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Re: The Book Arts as a Career
- To: BOOK_ARTS-L@LISTSERV.SYR.EDU
- Subject: Re: The Book Arts as a Career
- From: QUEERBOOKS <QUEERBOOKS@AOL.COM>
- Date: Thu, 9 Apr 1998 09:40:40 EDT
- Message-Id: <199804091340.GAA10310@SUL-Server-2.Stanford.edu>
- Sender: "Book_Arts-L: On the web at http://www.dreamscape.com/pdverhey" <BOOK_ARTS-L@LISTSERV.SYR.EDU>
I'd like to say a word on behalf of making a career out of the book arts.
Yes-- it's tough and--yes--the odds are against you, but it is possible and it
is rewarding in many ways that cannot be measured in financial terms.
It doesn't matter what you decide to do for a vacation, you are better off if
you choose something about which you are passionate. When you are occupied in
work that you love, obstacles that would be intolerable under other
circumstances, are not so bad. At one time when my house was about to be
repossessed by the bank and I couldn't answer my phone because of the bill
collectors, the only solace I found was in making books. That's when I
realized I was in the right field. Always pick a career that will get you
through the rocky periods!
It's been a tough and rough challenge to establish myself as a book artist.
It was done without help from galleries and book dealers. There's a full
report of the bloody process on my web page. But it's not all bad news. I
wouldn't pick any other field. I had lots of help and support from many people
and unexpected sources. Lots of people fight for what they want in life and
the challenges just make the successes more enjoyable.
One of the surprises that came from being a book artist was how I've been able
to see so much of the country. My book making adventures have taken me to
Anchorage, San Francisco, San Diego, Phoenix, Santa Fe, Iowa City, Chicago,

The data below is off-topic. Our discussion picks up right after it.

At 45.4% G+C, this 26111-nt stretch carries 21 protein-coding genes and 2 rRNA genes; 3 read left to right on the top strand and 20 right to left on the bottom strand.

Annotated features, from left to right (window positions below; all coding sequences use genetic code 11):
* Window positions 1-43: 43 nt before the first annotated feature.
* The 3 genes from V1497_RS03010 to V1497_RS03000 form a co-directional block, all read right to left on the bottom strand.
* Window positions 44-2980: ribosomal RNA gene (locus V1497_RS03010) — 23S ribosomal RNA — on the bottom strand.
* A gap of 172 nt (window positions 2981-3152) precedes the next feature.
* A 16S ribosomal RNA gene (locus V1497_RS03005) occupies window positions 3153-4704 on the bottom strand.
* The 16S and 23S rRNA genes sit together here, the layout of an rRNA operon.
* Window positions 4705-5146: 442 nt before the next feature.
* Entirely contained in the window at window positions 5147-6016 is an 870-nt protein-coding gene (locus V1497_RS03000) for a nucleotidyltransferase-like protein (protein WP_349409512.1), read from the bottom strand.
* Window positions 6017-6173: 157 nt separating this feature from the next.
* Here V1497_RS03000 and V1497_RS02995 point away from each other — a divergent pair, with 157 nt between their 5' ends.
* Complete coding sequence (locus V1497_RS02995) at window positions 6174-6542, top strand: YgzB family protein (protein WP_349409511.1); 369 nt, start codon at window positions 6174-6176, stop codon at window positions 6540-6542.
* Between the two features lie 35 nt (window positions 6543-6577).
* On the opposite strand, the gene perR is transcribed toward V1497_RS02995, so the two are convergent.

Penland, Washington, DC, New York City and even Charlestown, New Hampshire
where I was part of the sesquicentennial celebration of the Silsby Free
I've also enjoyed meeting the people who collect my books. They're really
nice! It's also been a treat to meet and work with other book artists. I
know of no other field where people are more interested and willing to share
knowledge and ideas.
Maybe you shouldn't give up your day job. But don't give up your dreams
either. Keep learning from the experiences of others, keep sending your work
to shows (even if it means paying fees), keep showing your books to anyone who
will look (whoever sits next to me on the train, GETS IT!), keep investigating
ways to market your books, keep looking for ways to cut your expenses, keep
looking for a supportive spouse, keep looking for ways so that you CAN quit
your day job, but most important--keep making books!
If this is what matters to you more than anything else, you will find a way to
be a successful, professional and--if not overly well-paid--then certainly
paid- enough, book artist. It's a great profession.
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